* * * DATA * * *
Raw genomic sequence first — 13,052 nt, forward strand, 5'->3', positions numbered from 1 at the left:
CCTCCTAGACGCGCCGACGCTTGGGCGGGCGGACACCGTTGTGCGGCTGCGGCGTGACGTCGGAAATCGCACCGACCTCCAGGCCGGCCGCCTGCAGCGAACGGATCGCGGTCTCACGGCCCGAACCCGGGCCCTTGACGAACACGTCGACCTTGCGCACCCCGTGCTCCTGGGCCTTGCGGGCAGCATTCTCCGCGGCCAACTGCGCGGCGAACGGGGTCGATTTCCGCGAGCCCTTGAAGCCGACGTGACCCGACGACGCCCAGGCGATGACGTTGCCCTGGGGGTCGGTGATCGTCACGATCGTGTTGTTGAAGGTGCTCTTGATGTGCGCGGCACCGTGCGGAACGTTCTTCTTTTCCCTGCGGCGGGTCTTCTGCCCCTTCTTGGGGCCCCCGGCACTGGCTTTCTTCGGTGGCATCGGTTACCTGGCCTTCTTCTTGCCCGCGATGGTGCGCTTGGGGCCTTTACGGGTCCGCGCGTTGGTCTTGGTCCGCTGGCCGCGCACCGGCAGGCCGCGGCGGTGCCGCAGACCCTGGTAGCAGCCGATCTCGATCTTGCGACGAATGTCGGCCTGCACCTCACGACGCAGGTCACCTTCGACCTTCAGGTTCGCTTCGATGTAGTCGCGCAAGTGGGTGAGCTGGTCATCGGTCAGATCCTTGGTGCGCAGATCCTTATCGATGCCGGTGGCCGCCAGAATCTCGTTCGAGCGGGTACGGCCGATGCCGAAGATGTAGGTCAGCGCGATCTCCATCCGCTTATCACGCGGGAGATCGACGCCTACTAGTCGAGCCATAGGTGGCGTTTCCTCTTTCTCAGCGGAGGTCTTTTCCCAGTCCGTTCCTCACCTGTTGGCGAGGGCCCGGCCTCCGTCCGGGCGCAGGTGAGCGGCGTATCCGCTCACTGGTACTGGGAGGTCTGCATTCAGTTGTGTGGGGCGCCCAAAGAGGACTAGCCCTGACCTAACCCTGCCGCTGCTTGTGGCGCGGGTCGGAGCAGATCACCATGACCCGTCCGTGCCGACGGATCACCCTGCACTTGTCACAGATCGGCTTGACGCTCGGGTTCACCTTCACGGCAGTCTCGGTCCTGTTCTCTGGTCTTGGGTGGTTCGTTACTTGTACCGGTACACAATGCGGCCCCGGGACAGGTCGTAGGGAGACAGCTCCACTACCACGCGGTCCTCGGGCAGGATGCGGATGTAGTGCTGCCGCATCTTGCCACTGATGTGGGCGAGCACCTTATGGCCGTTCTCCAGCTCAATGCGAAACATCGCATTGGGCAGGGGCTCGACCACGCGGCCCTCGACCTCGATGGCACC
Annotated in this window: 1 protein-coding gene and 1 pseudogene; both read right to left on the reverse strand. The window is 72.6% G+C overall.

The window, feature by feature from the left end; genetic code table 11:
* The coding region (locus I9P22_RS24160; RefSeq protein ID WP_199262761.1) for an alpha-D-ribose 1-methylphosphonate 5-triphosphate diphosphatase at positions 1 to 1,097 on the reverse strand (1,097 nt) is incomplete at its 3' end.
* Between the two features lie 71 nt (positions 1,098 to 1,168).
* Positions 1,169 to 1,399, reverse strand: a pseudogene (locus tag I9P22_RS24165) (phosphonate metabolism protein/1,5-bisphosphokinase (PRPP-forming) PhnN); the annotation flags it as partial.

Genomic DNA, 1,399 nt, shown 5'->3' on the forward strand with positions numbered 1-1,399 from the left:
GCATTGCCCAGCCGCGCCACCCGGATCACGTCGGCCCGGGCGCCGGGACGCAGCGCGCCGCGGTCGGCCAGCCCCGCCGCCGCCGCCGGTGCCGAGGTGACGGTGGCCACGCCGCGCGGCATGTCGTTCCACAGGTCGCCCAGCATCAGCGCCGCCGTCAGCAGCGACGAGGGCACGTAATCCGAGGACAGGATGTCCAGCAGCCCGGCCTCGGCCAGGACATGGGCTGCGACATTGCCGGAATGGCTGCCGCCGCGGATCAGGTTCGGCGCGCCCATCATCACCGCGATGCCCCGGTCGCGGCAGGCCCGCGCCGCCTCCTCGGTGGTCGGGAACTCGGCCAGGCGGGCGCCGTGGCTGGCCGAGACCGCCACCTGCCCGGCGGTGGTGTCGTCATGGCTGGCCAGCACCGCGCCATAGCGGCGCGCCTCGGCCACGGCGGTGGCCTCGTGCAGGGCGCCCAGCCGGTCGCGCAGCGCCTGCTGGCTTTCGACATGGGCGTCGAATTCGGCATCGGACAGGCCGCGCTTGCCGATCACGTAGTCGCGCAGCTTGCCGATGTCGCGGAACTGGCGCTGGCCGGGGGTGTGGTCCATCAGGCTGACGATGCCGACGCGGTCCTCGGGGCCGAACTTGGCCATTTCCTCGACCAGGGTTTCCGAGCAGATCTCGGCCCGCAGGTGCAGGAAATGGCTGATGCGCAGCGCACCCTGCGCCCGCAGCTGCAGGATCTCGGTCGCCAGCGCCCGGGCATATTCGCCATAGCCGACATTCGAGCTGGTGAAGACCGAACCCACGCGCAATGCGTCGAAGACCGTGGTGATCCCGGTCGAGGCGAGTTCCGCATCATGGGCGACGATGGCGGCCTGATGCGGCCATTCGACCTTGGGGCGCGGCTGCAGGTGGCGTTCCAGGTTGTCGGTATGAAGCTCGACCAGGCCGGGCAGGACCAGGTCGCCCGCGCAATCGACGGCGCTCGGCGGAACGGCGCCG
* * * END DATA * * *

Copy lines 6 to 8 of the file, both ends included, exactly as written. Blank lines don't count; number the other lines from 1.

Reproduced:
* Between the two features lie 71 nt (positions 1,098 to 1,168).
* Positions 1,169 to 1,399, reverse strand: a pseudogene (locus tag I9P22_RS24165) (phosphonate metabolism protein/1,5-bisphosphokinase (PRPP-forming) PhnN); the annotation flags it as partial.

Genomic DNA, 1,399 nt, shown 5'->3' on the forward strand with positions numbered 1-1,399 from the left: